Serving as functional units in the cell, the spatial and temporal distribution/compartmentalization of specific proteins are critical for proper cellular functions and thus the survival of the entire organism. Cells possess different ways to clear themselves of undesirable proteins, one of which is the ubiquitin-proteasome system (UPS), crucial for the precise removal of designated proteins. Compared to the UPS in animals, the plant UPS has an extensive collection of E3 ligase-encoding genes in the genome, which explains the high degree of substrate specificity [5]. It is believed that the expansion of E3 ligases in plants was a measure to cope with environmental changes as plants are incapable of relocating themselves away from stresses [5]. The RING/U-box E3 ligases are involved in growth and development, metabolism, and stress responses, etc [5,6]. Kim et al. identified 73 homologous U-box E3 gene pairs in the allohexaploid genome of wheat, constituting 213 U-box E3 ligase-encoding genes in total [6]. Through analyzing the transcriptome, the expressions of the majority of U-box E3 ligase-encoding genes in wheat were found to be responsive to drought, heat and cold stress, implying their potential roles in abiotic stress responses.
Reactive oxygen species (ROS) are mainly produced as metabolic by-products in plants. In most cases, ROS are tightly tied to detrimental stress responses, but in reality, a controlled production of ROS could serve as a defense mechanism toward stresses [7]. The plant genome encodes a few different classes of ROS-scavenging enzymes. One of them is catalase, which can convert hydrogen peroxide (H2O2) into harmless water and oxygen. Raza et al. identified 14 catalase-encoding genes and six microRNAs (miRNAs) from two miRNA families that target three of the catalase genes in the rapeseed (Brassica napus L.) genome [8]. The cis-elements in the promoters of these catalase genes were predicted. Most of the 14 genes were responsive to at least one environmental stress such as cold, salinity, waterlogging, abscisic acid, and gibberellic acid treatments. This study provides important genomic information for further investigations into the roles of catalase genes in the interactions of B. napus with its environment.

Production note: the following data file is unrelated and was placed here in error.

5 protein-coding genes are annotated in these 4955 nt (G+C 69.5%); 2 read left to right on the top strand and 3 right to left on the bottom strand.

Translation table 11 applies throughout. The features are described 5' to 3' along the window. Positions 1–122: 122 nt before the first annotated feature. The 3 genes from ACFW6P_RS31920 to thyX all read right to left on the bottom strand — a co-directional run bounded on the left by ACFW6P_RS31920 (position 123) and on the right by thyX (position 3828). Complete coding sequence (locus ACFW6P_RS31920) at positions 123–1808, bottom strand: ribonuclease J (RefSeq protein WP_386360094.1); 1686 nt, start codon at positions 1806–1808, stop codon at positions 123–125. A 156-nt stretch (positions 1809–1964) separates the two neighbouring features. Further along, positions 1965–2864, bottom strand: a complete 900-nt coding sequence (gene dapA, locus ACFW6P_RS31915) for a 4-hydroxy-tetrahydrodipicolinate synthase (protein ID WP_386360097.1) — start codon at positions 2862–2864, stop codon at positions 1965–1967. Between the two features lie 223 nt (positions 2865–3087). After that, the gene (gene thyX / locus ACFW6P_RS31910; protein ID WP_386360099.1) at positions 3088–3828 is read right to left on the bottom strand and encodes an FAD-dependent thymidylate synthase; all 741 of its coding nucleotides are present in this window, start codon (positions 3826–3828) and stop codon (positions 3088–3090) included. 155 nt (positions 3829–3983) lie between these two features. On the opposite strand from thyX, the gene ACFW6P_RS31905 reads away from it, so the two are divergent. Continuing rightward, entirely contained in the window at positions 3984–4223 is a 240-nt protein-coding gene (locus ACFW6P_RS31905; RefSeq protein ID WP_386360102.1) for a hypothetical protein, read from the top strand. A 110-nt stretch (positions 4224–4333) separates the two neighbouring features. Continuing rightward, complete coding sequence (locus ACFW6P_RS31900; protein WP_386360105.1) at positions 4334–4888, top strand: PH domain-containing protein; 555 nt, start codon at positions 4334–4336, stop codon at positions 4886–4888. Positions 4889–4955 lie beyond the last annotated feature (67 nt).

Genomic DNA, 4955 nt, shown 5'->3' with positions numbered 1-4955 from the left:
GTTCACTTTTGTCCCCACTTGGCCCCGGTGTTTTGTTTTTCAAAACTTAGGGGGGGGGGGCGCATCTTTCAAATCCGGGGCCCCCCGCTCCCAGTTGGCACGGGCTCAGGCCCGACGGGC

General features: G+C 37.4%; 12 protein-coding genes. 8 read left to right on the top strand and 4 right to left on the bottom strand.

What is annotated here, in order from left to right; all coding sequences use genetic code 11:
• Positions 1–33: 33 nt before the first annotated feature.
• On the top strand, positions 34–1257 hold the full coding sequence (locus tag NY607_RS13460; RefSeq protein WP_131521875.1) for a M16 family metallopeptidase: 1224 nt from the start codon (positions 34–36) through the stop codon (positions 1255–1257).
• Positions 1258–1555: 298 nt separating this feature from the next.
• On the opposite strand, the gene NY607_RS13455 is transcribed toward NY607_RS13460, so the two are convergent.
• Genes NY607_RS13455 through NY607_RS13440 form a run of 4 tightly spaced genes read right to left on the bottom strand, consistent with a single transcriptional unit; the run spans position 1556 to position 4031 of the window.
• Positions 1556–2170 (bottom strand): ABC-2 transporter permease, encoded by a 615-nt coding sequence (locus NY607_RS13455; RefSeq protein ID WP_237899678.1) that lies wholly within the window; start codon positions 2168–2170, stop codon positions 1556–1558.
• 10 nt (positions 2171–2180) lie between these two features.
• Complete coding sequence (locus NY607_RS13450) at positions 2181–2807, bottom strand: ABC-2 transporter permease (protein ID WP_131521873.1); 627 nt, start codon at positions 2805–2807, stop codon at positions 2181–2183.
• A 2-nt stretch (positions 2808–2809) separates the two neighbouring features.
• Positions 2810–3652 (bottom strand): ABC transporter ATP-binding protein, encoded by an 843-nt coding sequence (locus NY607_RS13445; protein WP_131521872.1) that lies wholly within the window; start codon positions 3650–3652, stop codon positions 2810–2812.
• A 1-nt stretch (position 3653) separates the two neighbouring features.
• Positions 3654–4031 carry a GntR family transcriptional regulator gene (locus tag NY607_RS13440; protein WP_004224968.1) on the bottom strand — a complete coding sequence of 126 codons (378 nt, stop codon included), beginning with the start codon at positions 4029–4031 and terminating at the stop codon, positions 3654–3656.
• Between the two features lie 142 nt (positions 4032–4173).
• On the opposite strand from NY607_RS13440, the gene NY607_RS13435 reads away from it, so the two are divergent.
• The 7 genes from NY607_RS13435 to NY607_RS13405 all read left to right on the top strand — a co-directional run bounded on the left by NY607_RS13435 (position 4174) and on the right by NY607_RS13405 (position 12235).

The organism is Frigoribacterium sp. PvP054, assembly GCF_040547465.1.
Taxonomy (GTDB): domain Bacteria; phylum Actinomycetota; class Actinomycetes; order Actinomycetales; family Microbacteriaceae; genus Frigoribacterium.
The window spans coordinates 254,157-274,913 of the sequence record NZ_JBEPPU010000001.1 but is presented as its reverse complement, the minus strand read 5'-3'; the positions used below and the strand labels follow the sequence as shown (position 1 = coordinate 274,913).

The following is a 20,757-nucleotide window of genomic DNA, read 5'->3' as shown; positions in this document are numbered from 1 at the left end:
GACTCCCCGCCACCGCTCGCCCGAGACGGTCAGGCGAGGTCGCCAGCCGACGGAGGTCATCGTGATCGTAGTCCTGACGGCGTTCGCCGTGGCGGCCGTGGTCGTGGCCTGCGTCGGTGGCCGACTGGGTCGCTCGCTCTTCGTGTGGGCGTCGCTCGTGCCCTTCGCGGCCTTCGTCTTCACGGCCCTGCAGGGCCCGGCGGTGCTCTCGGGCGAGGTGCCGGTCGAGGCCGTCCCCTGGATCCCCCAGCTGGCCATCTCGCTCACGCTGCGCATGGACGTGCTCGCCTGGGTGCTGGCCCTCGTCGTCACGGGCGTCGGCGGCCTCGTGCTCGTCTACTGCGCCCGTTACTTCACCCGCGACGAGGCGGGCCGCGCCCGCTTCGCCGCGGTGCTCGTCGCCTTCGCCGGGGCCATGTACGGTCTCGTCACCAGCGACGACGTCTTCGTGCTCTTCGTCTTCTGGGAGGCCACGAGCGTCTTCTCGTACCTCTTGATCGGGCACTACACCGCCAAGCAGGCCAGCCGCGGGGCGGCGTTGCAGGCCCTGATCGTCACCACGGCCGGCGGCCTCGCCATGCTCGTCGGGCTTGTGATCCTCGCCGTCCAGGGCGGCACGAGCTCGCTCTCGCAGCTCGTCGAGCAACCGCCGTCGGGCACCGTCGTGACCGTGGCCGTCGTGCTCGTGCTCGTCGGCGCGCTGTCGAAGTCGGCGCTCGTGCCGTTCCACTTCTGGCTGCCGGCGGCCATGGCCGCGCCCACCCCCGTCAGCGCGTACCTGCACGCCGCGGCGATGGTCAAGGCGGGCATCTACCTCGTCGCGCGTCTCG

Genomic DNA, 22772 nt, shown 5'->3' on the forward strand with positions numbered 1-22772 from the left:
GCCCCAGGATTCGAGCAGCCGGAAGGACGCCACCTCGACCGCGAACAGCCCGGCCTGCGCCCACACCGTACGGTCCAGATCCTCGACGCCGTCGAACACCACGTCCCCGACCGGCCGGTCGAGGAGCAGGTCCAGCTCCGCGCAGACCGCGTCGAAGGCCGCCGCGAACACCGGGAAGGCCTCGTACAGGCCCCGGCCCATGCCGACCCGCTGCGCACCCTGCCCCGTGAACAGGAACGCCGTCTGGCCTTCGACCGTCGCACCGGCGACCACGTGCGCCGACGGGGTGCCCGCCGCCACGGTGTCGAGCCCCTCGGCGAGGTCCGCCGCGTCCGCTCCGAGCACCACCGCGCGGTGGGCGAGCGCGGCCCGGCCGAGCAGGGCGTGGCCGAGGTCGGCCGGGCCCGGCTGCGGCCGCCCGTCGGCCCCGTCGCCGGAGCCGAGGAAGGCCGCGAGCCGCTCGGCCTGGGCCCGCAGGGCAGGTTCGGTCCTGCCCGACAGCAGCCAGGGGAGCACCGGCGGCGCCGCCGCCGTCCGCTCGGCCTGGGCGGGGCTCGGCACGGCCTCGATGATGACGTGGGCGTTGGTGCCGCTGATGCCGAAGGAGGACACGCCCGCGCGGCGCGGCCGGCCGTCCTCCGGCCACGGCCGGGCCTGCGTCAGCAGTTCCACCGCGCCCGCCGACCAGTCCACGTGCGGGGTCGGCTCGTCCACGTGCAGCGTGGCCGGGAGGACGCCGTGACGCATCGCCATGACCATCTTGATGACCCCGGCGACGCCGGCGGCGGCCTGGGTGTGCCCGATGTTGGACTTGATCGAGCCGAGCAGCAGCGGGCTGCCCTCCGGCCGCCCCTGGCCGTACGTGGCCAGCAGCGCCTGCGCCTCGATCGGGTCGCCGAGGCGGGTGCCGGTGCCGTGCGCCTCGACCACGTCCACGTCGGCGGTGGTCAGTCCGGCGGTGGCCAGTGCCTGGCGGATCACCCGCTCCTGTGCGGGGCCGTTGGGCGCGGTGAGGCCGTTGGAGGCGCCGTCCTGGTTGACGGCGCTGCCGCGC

Trading off seed dormancy in exchange for better germination has resulted in the undesirable pre-harvest sprouting (PHS) of cereal crops during domestication [9]. PHS is especially common in warm and highly humid regions, causing significant yield loss in cereal crops. Being able to suppress PHS without re-introducing seed dormancy has become a great challenge to crop improvement. Zhu et al. have identified an abscisic acid (ABA)-regulated basic leucine zipper-encoding gene from rice (OsbZIP09) that is involved in PHS [10]. They found that the mutation of OsbZIP09 could partially suppress PHS with only minor delay in seed germination [10]. Through RNA-seq and DNA affinity purification sequencing (DAP-seq), the direct targets of OsbZIP09 were revealed [10].